Watch: Interviews With Some of Hong Kong's 400,000 July 1 Protesters

Protesters wearing masks of Hong Kong chief executive Leung Chun-ying and a Chinese style prisoner shackle take part in a demonstration calling for universal suffrage in Hong Kong on July 1, 2012. (Aaron Tam/AFP/GettyImages)

As we told you last week, July 1 marked the 15th anniversary of Hong Kong's handover to China. And an estimated 400,000 Hong Kongers took to the streets Sunday — the same day Leung Chun-ying was sworn in by Chinese president Hu Jintao as the new chief executive of the city — to protest. In the video below, South China Morning Post reporter Helene Franchineau joined the crowd and asked them about their motivations.

"This is my first time; before I don't think I needed to come out," 20-year old student Yang Chun-yin told Franchineau. "But I think we need to come out and express our views now. It's like I am quite afraid of being ruled by China."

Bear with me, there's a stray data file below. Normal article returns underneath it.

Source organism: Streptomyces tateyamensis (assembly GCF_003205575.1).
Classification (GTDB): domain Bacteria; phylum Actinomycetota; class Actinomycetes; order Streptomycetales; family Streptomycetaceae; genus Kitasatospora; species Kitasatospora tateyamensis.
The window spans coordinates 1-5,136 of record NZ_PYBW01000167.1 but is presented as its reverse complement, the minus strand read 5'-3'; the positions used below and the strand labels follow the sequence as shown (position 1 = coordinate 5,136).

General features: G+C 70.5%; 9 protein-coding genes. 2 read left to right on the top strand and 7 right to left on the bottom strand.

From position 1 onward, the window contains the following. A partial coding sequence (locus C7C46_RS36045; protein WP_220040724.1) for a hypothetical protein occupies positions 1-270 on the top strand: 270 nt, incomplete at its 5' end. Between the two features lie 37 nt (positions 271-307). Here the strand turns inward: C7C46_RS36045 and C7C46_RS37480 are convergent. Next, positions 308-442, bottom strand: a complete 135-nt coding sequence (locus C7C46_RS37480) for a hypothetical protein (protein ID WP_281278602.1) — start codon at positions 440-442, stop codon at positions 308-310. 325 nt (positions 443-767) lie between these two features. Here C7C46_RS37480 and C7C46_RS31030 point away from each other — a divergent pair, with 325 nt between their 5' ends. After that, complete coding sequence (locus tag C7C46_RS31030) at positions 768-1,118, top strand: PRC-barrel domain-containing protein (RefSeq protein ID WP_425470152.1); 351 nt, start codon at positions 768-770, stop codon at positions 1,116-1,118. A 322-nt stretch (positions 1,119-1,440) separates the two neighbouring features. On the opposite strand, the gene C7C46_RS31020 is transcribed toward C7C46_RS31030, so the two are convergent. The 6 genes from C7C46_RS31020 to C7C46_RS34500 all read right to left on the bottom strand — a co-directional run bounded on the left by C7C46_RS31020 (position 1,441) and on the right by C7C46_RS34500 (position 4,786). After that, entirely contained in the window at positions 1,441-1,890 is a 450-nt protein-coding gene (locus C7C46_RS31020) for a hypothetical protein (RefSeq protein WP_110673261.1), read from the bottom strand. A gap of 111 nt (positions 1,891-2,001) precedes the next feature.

Leung takes office amid swelling public anger over income inequality, skyrocketing property prices and growing unease over Mainland China's increasing control over Hong Kong's public affairs. Also, Leung's involvement in a scandal regarding illegal extensions to his mansion further put a dent on his popularity — even before his first day on the job.

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Shuan Sim is a contributor to Asia Blog. Originally from Singapore, he's currently studying Journalism at New York University — and is an avid unicyclist.